London flotations are bouncing back as investor confidence returns to the market, with a pipeline of new listings expected before Christmas.
Initial public offerings (IPOs) were in short supply during the summer, with China’s slowing economy triggering global stock market mayhem and a sharp downturn in investor morale.
But yesterday, McCarthy and Stone, which builds retirement housing across the UK, announced its intention to float in London next month to raise £70m to support its expansion plans, while share registrar Equiniti set its price range for an upcoming IPO to raise £315m.
They follow payment processing firm Worldpay, whose £5bn IPO this week is set to be the largest float of the year, and insurer Hastings, which also went public, albeit to a more muted response.
Read more: London IPOs fell sharply in third quarter
“After a very slow third quarter, the fourth quarter will be the strongest in 2015,” Scott McCubbin, partner and IPO leader at EY, told City A.M.
“Companies we expected to delay their flotations until early 2016 are floating in the fourth quarter of 2015. Concerns about China seem to have faded away.
“From what we’re seeing now, the IPO market is looking very strong. There has been a turn in the last week or so. This pricing [of recent IPOs] looks OK and there is oversubscription in the marketplace. I think this is the time of the year that we’re starting to see an increase in flotations.”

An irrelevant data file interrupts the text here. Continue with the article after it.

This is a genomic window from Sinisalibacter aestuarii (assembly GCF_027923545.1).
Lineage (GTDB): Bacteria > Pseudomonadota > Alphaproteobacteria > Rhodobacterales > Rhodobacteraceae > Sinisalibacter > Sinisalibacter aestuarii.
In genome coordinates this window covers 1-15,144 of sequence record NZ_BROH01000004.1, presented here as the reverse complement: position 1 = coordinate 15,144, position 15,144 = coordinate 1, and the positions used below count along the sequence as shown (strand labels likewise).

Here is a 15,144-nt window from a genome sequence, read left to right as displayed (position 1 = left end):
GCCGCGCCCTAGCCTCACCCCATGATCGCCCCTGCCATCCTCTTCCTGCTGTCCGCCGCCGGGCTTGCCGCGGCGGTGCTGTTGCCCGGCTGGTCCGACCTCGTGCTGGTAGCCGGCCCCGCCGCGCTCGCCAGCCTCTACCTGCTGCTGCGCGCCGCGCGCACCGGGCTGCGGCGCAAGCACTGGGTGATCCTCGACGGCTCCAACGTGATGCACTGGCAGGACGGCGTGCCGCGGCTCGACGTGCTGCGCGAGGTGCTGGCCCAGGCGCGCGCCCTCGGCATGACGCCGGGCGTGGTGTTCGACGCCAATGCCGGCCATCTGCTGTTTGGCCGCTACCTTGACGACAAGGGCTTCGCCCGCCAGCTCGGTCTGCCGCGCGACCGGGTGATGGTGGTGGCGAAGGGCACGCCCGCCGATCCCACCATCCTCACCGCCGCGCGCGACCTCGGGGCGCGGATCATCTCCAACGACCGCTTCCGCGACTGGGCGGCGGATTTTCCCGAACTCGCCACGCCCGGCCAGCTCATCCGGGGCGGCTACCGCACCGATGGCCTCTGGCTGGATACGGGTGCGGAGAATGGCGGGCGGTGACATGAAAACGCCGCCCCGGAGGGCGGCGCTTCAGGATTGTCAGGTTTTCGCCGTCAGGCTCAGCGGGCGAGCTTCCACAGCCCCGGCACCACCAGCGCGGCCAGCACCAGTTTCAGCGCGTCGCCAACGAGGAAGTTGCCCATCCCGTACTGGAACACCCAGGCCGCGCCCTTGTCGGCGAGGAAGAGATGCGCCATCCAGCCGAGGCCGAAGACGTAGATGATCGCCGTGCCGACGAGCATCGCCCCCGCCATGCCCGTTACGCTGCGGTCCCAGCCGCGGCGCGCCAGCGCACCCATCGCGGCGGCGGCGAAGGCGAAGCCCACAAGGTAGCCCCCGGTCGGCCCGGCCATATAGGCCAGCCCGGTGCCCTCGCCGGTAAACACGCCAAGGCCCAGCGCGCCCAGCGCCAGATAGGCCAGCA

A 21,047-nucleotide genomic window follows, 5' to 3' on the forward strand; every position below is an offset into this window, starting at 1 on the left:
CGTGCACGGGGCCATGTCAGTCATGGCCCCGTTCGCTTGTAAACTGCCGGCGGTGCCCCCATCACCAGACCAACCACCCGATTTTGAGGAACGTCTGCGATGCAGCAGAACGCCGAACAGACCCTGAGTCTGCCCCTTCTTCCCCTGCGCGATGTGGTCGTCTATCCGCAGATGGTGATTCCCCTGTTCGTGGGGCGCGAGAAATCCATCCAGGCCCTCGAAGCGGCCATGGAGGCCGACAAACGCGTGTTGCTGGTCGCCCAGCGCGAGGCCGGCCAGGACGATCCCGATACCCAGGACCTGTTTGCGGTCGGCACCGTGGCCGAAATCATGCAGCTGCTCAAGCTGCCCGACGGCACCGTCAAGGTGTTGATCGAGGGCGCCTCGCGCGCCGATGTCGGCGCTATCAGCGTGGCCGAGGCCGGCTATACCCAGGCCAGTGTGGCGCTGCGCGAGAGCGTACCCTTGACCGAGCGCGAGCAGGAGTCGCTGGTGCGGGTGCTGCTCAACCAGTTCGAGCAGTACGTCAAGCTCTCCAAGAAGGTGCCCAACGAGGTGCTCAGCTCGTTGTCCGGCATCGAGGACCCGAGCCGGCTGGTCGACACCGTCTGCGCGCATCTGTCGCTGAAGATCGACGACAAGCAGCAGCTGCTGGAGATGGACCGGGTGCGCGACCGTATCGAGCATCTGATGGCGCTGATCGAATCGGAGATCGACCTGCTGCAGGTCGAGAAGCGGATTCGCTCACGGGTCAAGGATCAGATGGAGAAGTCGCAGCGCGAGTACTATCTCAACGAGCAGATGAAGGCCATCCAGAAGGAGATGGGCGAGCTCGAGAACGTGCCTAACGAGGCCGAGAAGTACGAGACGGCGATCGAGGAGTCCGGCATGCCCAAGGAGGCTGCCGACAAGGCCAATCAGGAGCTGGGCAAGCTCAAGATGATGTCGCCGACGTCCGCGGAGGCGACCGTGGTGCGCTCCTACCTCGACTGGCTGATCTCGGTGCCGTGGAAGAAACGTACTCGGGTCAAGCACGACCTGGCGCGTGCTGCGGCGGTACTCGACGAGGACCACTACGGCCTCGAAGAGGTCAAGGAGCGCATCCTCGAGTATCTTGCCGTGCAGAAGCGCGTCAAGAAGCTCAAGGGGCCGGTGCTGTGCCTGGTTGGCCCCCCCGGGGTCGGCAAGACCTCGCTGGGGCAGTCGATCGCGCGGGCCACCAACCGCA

Despite ongoing worries over a global growth slowdown, market volatility appears to have settled, removing some of the uncertainty from London’s stock market and leading to a recent eight-day winning streak on the FTSE.
“No one wants to sell into a weak market and underprice their flotation. Now that conditions have improved, people want to get their deals underway,” said Mark Hughes, capital markets partner at PwC.
“After a quieter summer, we have a more optimistic outlook for the rest of the year. The market is more receptive to IPOs now. There has been a decent flow of deals in London over the past 10 days. There are still some very good assets out there.”
The uptick in deal activity is expected to strengthen as the year goes on.
Metro Bank, the biggest of Britain’s challenger banks, is gearing up for an IPO that will see it raise £300m and value the firm at £1bn. It is expected to float in the first quarter of 2016 and has begun the process of enlisting advisers.
Confidence is slowly returning, but hopes of a frenzy of deals may be a little premature, warned David Madden, market analyst at IG. “It’s not as good as it was 12 months ago, but it’s on a gradual ascend, like the stock market itself,” he said.